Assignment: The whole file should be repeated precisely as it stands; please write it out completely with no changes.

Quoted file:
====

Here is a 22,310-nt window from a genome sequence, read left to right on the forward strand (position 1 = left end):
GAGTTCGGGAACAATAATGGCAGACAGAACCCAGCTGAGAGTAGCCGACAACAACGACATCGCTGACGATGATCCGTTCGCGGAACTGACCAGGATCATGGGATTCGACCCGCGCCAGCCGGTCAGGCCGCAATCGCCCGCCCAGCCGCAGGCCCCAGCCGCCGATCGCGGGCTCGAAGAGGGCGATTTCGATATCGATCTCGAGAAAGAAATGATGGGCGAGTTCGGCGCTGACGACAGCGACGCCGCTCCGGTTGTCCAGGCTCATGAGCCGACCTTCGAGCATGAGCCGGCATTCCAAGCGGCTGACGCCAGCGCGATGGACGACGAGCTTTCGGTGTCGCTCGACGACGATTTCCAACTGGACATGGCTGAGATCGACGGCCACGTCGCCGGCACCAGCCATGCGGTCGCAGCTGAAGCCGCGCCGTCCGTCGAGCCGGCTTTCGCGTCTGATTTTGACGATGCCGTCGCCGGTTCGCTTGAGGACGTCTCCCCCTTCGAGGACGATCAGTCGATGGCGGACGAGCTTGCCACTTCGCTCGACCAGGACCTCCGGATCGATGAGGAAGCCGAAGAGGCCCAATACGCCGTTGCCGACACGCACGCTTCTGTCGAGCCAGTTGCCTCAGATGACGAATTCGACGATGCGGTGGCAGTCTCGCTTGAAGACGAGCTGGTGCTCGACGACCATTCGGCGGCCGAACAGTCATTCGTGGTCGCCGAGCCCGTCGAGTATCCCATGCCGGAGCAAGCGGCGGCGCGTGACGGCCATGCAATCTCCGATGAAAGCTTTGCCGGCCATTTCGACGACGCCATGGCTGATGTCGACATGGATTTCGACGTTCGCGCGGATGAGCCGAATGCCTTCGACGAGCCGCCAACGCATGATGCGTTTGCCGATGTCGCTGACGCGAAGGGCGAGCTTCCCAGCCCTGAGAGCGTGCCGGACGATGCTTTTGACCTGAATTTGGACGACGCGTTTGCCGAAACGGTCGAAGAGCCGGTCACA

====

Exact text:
Here is a 22,310-nt window from a genome sequence, read left to right on the forward strand (position 1 = left end):
GAGTTCGGGAACAATAATGGCAGACAGAACCCAGCTGAGAGTAGCCGACAACAACGACATCGCTGACGATGATCCGTTCGCGGAACTGACCAGGATCATGGGATTCGACCCGCGCCAGCCGGTCAGGCCGCAATCGCCCGCCCAGCCGCAGGCCCCAGCCGCCGATCGCGGGCTCGAAGAGGGCGATTTCGATATCGATCTCGAGAAAGAAATGATGGGCGAGTTCGGCGCTGACGACAGCGACGCCGCTCCGGTTGTCCAGGCTCATGAGCCGACCTTCGAGCATGAGCCGGCATTCCAAGCGGCTGACGCCAGCGCGATGGACGACGAGCTTTCGGTGTCGCTCGACGACGATTTCCAACTGGACATGGCTGAGATCGACGGCCACGTCGCCGGCACCAGCCATGCGGTCGCAGCTGAAGCCGCGCCGTCCGTCGAGCCGGCTTTCGCGTCTGATTTTGACGATGCCGTCGCCGGTTCGCTTGAGGACGTCTCCCCCTTCGAGGACGATCAGTCGATGGCGGACGAGCTTGCCACTTCGCTCGACCAGGACCTCCGGATCGATGAGGAAGCCGAAGAGGCCCAATACGCCGTTGCCGACACGCACGCTTCTGTCGAGCCAGTTGCCTCAGATGACGAATTCGACGATGCGGTGGCAGTCTCGCTTGAAGACGAGCTGGTGCTCGACGACCATTCGGCGGCCGAACAGTCATTCGTGGTCGCCGAGCCCGTCGAGTATCCCATGCCGGAGCAAGCGGCGGCGCGTGACGGCCATGCAATCTCCGATGAAAGCTTTGCCGGCCATTTCGACGACGCCATGGCTGATGTCGACATGGATTTCGACGTTCGCGCGGATGAGCCGAATGCCTTCGACGAGCCGCCAACGCATGATGCGTTTGCCGATGTCGCTGACGCGAAGGGCGAGCTTCCCAGCCCTGAGAGCGTGCCGGACGATGCTTTTGACCTGAATTTGGACGACGCGTTTGCCGAAACGGTCGAAGAGCCGGTCACA